Travelers less ready to sail on their own, or more interested in relaxation, may want to charter a crewed boat. Crewed charters include everyone from skipper to cook, often a husband and wife team, and provide everything you need for your journey. However, one important fact remains: the captain calls the shots. While you will pick out the itinerary, if there is weather or other dangers, the captain may alter the course for your safety. Captains, however, are paid to know the region well, and can help you choose an alternative. They can also help you plan the perfect itinerary when the weather provides the sunny days for which Jamaica is known.

If you are sailing with a large group of people, flotilla sailing is an option you might consider.  In flotilla sailing, you charter more than one boat, and the lead boat is captained by a sailor knowledgeable in sailing and the area who will lead the group, while the rest of the boats are skippered by the people in your party.  This is a great option when you have a number of people who sail on a regular basis and want to get some experience sailing international waters, but do not want to be completely in charge of the course.

Another option for sailors to choose is the type of boat they wish to sail.  When it comes to chartering, yachts and catamarans are the most common options.

A yacht is a luxury craft comprised of a single hull, that can be as small as 20 feet long to as big as hundreds of feet long. Various sizes and styles of yachts have different names, including dingies (small yachts perfect for day trips), pocket yachts (mid-sized boats that are good for weekend trips), and cruisers (large yachts which can withstand days long trips).

Catamarans are distinguishable by their two hulls, where most yachts have only one.  One mast will fly one or two sails depending upon the size of the vessel, and these boats tend to go fast and are easy to maneuver.  The advantages of a catamaran are the high stability the double hull provides, its ability to remain afloat when flooded, and the added size that means more comfort for passengers.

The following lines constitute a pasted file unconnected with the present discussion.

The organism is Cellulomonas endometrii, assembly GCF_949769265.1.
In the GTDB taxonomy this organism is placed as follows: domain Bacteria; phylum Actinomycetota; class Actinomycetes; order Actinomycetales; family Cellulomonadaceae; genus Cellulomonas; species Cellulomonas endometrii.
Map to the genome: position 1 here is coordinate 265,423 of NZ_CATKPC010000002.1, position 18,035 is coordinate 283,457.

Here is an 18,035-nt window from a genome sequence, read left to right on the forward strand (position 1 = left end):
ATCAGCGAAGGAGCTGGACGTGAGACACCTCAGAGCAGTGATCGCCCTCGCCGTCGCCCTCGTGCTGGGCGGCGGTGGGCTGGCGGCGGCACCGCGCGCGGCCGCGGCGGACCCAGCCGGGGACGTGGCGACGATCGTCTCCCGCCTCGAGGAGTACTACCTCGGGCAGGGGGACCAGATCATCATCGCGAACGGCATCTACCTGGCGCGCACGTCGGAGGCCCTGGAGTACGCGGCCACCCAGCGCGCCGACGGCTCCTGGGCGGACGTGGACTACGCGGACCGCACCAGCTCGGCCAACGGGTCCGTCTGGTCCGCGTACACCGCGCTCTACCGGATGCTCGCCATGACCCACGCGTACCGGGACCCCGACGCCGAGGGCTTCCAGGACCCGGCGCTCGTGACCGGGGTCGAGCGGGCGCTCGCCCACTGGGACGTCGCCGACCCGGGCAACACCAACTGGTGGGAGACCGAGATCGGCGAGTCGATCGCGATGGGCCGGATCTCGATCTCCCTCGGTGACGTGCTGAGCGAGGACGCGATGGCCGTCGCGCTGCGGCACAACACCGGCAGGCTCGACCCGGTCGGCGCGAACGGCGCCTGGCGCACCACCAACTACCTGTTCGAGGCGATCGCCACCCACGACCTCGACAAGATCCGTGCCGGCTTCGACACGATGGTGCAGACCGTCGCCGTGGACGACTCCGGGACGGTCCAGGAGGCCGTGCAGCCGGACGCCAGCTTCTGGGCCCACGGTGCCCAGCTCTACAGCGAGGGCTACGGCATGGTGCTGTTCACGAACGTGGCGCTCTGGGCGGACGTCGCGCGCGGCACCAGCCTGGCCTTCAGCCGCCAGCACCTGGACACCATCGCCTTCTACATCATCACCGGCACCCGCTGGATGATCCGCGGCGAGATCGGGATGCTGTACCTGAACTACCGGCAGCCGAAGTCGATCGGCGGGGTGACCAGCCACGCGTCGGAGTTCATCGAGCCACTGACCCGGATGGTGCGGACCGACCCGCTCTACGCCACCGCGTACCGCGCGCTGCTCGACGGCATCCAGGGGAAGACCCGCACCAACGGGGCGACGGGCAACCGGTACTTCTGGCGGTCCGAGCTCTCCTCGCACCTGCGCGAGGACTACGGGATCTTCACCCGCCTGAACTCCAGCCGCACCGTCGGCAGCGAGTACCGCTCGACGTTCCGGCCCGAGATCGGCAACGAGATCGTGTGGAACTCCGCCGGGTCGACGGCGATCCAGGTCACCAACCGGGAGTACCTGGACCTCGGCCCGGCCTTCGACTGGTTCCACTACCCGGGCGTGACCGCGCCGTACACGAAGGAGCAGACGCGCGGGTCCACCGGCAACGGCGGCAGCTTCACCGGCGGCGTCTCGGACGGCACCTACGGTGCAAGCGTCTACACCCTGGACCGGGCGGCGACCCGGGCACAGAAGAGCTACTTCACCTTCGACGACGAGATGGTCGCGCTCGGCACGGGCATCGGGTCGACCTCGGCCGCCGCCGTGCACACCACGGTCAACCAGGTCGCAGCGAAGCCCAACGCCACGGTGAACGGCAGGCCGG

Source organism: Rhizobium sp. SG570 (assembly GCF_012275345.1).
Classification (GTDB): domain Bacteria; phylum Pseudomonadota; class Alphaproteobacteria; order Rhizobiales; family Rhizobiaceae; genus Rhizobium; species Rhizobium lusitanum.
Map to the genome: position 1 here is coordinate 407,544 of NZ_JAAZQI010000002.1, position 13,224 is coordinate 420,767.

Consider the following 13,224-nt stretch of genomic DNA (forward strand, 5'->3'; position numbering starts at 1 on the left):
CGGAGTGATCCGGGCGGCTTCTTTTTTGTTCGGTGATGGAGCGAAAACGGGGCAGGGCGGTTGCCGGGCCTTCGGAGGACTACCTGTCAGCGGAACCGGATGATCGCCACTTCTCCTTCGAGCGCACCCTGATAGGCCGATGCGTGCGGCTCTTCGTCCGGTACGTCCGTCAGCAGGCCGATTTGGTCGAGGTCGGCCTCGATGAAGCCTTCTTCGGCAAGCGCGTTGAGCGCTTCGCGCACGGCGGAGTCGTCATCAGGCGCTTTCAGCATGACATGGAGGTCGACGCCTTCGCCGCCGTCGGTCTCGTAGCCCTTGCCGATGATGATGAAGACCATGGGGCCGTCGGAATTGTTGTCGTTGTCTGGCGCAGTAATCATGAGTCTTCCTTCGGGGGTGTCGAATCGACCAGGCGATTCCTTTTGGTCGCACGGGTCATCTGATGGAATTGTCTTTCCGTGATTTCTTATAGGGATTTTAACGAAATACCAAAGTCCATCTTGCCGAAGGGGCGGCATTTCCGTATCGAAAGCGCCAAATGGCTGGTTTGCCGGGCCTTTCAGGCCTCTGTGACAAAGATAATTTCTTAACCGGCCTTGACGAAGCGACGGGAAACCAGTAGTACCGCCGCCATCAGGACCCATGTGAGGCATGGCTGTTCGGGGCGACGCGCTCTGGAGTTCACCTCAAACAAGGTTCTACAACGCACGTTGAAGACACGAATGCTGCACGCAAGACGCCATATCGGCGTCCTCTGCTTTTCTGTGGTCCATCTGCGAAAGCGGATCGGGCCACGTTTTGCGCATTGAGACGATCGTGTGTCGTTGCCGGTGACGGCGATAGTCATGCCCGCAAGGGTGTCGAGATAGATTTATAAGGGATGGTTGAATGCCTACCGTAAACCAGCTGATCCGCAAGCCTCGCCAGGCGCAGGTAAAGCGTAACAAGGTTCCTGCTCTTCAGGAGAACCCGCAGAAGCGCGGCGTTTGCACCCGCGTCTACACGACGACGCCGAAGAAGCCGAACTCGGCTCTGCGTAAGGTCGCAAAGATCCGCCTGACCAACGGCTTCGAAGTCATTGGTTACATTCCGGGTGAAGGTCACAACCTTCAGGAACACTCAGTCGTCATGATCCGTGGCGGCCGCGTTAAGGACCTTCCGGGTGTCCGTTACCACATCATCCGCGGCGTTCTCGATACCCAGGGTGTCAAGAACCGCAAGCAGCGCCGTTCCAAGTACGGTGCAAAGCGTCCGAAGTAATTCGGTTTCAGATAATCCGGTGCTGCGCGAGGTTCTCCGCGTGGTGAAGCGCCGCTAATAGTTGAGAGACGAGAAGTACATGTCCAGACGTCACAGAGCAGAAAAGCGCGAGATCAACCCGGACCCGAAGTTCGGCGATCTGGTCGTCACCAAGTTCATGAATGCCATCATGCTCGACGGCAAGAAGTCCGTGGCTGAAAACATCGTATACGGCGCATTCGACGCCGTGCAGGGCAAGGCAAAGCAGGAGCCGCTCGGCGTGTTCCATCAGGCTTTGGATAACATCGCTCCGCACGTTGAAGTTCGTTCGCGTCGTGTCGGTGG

Travelers will also have one last option. Many charter companies offer the option of paying an additional fee for the company to provide you with food for your journey. It is, of course, possible to buy the food yourself, but, while this can be a money-saving option, it has a few drawbacks as well. It is difficult to bring food into the Caribbean through customs. Further, it is possible to buy food in the islands, but it can be difficult, especially if you are not departing from a major island. However, remember that fruits and vegetables must be purchased on the islands. And, of course, you'll be responsible for everyone on board, including skipper and crew.

Charter Companies

Throughout the Caribbean you'll find plenty of different charter companies. These companies, like any other, come in many sizes. First-time charterers are generally guided toward the larger companies. A smaller company may have a great reputation, but should a boat you requested be unavailable, smaller companies might not have the ability to replace it with an equivalent ship, where larger companies will usually offer a similar or even larger boat at no extra cost. However, some of the smallest companies have purposefully stayed small to maintain their customer service standards.